There is a very long history of cannabis use in China. From fibers to seeds and other parts of the plant mentioned in Chinese texts that are almost 2000 years old. Traditional Chinese medicine is one of the most ancient systems in the world and is being practiced for more than 2500 years. It is still in use today in China and all over the world in almost unchanged form. Cannabis in Chinese medicine has a particularly special role.
Chinese medicine has been used long before the invention of modern medical equipment. It developed and spread based on observation of the natural world interacting with the human body. Ancient physicians did not have access to pharmaceutical resources of our time such as antibiotics and strong painkillers. They developed healing practices including acupuncture, massage, and plant medicine. There is a plant that played a key role in traditional Chinese medicine throughout the history and is slowly gaining back its importance. This is cannabis. The mentions of cannabis can be found throughout the classical Chinese literature, including many famous texts in philosophy, poetry, agriculture, and medicine. While fiber rich cannabis in ancient China was used to produce clothes, rope, paper, and fishing nets, other parts were commonly used in traditional medicine.
CANNABIS IN CHINESE MEDICINE
In modern Chinese medicine, cannabis seeds are being used as a popular remedy for their mild laxative effects. Cannabis seeds are the only part of the plant, which is regularly used for medicinal purpose today. However, in history they used all parts of the plant – flower, leaves, and roots.
In ancient medical texts, flower is most commonly mentioned part besides seeds. They most probably used them for their high cannabinoid concentration such as cannabidiol (CBD) and tetrahydrocannabinol (THC). They were used to treat a wide range of medical conditions throughout centuries. These uses have been recorded and well documented in various texts. If we examine over 2000-year-old documents, we can learn about the use of cannabis in Chinese medicine history. Furthermore, it can teach us more about the use of it in the modern world.
A BRIEF HISTORY
The first mention of cannabis in Chinese medicine occurred in the Divine Farmer’s Materia Medica. It was written in the first or second century. The work is attributed to a well-known emperor, farmer, and herbalist Shennong. Even though it was written a long time ago it is still in clinical use today.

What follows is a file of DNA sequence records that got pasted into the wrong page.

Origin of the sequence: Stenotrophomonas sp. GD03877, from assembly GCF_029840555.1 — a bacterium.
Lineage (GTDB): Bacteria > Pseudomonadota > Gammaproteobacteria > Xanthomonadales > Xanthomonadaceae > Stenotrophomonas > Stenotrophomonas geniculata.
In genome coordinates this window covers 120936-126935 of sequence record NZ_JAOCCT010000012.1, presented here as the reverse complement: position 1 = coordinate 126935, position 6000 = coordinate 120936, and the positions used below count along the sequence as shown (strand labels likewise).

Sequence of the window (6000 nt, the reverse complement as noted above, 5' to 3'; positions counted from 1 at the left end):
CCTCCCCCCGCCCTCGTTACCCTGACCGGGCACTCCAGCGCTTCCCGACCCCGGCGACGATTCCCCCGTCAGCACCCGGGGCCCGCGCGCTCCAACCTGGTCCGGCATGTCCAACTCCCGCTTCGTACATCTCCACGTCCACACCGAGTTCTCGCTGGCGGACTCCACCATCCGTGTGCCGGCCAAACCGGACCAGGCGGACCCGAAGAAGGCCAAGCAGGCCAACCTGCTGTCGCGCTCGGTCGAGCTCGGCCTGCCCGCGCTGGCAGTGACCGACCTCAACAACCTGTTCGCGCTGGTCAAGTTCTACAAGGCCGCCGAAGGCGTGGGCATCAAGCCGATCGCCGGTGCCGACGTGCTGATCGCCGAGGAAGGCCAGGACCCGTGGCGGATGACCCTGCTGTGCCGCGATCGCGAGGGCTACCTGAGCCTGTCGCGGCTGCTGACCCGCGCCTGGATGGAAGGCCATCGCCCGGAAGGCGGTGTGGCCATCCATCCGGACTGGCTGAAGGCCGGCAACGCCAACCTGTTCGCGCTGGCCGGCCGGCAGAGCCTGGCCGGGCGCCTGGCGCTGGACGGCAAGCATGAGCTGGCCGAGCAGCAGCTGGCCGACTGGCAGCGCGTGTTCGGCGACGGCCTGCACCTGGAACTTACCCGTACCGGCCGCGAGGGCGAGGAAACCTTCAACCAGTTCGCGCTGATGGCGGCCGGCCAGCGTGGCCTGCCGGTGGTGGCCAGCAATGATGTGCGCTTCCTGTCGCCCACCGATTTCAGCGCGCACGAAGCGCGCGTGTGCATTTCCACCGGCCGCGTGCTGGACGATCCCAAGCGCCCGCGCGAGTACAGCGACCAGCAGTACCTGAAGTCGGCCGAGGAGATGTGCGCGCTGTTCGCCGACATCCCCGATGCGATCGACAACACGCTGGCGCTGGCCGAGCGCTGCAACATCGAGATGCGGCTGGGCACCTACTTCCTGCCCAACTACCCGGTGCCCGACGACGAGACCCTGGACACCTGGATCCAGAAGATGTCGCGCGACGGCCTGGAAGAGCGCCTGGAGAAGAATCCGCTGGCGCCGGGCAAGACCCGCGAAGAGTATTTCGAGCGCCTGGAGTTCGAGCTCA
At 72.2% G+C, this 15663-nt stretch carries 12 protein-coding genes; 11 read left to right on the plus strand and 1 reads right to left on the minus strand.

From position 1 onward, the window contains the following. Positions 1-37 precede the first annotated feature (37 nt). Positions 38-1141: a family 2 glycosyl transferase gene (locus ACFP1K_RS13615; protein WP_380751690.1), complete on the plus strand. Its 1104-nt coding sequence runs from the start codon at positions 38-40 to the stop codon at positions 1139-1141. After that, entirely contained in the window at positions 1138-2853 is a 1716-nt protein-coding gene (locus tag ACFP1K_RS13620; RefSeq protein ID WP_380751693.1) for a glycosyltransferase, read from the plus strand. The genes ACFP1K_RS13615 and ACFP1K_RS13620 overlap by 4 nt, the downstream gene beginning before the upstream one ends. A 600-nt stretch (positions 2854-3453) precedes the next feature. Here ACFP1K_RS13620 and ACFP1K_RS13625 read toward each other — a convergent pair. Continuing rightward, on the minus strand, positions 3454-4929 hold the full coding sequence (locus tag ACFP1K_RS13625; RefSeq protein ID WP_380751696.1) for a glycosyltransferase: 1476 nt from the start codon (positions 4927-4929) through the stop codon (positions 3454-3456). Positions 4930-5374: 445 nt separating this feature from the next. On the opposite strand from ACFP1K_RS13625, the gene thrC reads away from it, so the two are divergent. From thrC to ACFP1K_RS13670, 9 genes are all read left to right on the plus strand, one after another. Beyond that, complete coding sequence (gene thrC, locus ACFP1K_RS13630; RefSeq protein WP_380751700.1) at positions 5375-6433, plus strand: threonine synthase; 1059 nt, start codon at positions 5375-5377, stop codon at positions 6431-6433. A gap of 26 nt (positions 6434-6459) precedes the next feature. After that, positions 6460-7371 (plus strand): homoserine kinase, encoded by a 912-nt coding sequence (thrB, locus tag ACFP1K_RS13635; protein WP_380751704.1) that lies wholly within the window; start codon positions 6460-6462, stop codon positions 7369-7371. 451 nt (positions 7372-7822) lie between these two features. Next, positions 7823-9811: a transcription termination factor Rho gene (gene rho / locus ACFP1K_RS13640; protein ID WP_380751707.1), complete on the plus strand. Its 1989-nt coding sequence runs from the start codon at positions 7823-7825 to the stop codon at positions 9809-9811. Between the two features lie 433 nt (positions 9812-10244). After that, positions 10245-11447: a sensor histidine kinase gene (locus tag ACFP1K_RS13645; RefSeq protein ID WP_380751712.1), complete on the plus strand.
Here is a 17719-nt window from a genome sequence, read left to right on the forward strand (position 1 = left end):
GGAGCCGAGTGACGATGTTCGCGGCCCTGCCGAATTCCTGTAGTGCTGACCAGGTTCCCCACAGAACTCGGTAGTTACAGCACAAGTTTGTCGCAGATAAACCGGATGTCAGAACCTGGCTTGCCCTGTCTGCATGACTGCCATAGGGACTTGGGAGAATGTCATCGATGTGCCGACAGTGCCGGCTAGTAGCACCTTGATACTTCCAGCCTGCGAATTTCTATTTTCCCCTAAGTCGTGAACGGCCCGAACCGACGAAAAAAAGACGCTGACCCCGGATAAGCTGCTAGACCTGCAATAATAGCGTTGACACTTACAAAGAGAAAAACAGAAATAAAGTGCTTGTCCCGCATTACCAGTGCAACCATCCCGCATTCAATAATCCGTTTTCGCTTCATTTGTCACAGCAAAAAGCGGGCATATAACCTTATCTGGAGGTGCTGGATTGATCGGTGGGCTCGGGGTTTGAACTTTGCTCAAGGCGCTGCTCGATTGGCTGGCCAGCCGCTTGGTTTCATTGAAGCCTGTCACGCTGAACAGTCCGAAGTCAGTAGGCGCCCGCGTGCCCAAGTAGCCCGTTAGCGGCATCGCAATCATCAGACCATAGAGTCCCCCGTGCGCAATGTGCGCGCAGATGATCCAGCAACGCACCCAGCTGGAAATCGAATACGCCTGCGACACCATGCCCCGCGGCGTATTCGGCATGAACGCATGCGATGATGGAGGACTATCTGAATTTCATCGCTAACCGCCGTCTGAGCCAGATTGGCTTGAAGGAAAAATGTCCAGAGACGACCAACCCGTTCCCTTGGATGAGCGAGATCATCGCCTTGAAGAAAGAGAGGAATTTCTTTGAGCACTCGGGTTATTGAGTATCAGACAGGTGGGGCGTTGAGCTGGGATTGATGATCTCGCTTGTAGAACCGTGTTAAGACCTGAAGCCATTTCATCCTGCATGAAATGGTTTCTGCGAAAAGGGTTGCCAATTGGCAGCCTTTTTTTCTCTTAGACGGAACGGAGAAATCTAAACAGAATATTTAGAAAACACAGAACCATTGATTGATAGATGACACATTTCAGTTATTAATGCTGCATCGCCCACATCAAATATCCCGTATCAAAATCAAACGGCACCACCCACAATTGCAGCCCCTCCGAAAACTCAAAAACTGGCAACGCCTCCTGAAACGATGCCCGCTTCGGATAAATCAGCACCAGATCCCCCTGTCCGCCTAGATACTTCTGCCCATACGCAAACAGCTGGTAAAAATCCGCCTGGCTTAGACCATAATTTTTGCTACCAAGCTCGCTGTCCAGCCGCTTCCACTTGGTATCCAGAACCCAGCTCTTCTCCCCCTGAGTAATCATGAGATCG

As described in the text, cannabis has acrid and balanced properties. It is said to govern the five taxations (excessive use of eyes, excessive lying, sitting, standing, and exercise). It is also said to rule the seven damages (over-eating, cold food and drink, climatic extremes, rage, fatigue, grief, and fear). Furthermore, it is said to benefit the five viscera (the heart, liver, lungs, kidneys, and spleen). Cannabis is also believed to descend blood and cold qi.
It is clear that cannabis was considered a cure for a wide range of conditions, with many positive effects. Yang Huating interpreted the descending blood and cold qi statement, that it means to quicken the blood. Therefore, he recommended cannabis for various conditions including, headaches, menstrual problems, itching, convulsions, and dry cough. The original text states that overuse of cannabis can make a person see ghosts and run about frantically. Most probably these references to cannabis psychoactive properties.
It is also interesting that the Chinese goddess Ma Gu is connected to longevity and elixir of life. The first word “Má” means cannabis and Ma Gu literally means “hemp/cannabis maiden”. Moreover, the word Ma is also a part of the Chinese word for anesthesia (mentioned below).
Cannabis in Chinese Medicine as an Anesthetic
In around third century, a famous Chinese physician Hua Tuo was developing new surgical techniques and anesthesia. He created a recipe called Ma Fei San, which was used as an anesthetic during procedures. The name includes the word Ma, meaning cannabis in Chinese. Due to this, many Chinese academics claim that cannabis was the primary ingredient in this recipe. After Hua Tuo’s death, the recipe was lost and also the hope for real evidence to confirm this theory.